Development and Characterization of Novel Bicomposite Mixed Ionic and Electronic Conductor Metal Oxide Thin Films Fabricated by Ultrasonic Spray Pyrolysis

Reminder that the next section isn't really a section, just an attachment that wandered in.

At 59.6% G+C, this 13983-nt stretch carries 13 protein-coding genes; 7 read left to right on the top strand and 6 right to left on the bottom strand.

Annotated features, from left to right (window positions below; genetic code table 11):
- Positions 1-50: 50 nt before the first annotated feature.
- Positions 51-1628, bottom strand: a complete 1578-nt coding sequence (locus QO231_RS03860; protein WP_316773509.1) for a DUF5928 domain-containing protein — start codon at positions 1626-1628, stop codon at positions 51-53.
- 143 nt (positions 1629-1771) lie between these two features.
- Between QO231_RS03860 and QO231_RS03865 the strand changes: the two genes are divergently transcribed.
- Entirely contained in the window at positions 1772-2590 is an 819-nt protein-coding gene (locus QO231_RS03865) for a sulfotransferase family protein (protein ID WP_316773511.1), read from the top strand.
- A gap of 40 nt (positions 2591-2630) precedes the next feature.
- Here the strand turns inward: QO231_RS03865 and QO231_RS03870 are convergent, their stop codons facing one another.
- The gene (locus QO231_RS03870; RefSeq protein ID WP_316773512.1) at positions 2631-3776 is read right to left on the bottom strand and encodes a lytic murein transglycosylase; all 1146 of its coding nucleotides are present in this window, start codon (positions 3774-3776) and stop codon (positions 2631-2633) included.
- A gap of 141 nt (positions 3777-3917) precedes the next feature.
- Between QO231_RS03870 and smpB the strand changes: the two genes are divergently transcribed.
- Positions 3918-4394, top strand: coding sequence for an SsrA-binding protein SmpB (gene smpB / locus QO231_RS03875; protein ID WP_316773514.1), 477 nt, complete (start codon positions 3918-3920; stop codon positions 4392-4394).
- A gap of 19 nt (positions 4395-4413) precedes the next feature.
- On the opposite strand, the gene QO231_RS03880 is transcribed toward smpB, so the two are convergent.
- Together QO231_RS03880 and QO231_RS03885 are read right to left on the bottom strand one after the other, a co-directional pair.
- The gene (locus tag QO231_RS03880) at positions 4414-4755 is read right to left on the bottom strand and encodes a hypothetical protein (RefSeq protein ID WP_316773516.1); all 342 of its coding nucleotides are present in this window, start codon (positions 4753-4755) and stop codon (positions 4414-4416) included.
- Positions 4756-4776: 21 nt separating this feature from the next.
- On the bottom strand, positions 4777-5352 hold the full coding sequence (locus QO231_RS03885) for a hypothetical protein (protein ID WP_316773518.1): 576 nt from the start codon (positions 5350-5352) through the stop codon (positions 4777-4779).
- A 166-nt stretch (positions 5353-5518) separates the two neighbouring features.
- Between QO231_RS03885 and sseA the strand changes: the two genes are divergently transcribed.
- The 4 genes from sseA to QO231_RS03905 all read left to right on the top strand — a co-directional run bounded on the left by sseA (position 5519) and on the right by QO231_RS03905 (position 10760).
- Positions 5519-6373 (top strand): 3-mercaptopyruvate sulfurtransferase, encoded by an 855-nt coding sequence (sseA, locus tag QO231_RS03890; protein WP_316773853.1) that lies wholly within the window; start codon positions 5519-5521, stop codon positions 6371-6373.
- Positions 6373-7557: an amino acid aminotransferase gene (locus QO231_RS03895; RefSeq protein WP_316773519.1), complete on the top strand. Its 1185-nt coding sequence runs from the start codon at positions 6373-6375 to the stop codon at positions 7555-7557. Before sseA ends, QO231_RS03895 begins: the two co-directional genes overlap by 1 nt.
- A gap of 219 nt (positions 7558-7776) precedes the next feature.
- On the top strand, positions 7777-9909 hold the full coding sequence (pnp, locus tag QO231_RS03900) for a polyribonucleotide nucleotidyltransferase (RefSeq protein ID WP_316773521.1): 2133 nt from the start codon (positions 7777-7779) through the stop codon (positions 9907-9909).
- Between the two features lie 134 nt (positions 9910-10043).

By mixing a previously known electronic conductor, strontium-doped lanthanum manganite (LSM) with one of two ionic conductors, strontium-doped lanthanum ferrite (LSF) or copper-doped bismuth vanadate (BiCuVOx), the fabrication of a mixed ionic and electronic conductor (MIEC) was investigated. The thin films of the materials were produced by the ultrasonic spray pyrolysis (USP) technique. Unlike traditional USP techniques, we have employed the USP source to spray precursor solutions to grow the films directly on the substrate and attempted to grow complex bicomposite films consisting of crystallites of two kinds of materials. Two different spraying methods were undertaken for binary film fabrication. One approach involved spraying a mixed solution of two precursor solutions, and the resulting films were compared with those formed when the two precursor solutions were sprayed independently and sequentially from two independent ultrasonic sources. We expected to observe the mixed solutions producing a solid solution of uniform stoichiometry of the mixed metal ions, while the two-source approach was anticipated to produce films containing crystallites of the two independent materials. Spectroscopic, microscopic, and diffraction techniques were used to characterize these films. The binary films of LSM and LSF resulted in a solid solution of LSMF regardless of the spraying methods. The binary film of LSM and BiCuVOx produced by the two-source spraying method produced a bicomposite film. Films were originally deposited on quartz substrates. However, thermal expansion coefficient (TEC) mismatch between the films and the quartz substrate led to significant interfacial stress resulting in substantial film cracking. Film growth was switched to yttria-stabilized zirconia substrates which had a better TEC match with the films, resulting in improved film integrity. The conductivity of the films was also measured and showed small-polaron like conductivity with changing temperatures. Our conductivity measurements were performed under ambient atmospheric conditions and as such characterized the total ionic and electronic conductivity. Experimental limitations prevented us from characterizing the two conduction mechanisms independently but measurements on the LSM showed that our conductivity was comparable to that found in several literature references (1-2 S cm-1), though it was not equal to some of the best (~100 S cm-1).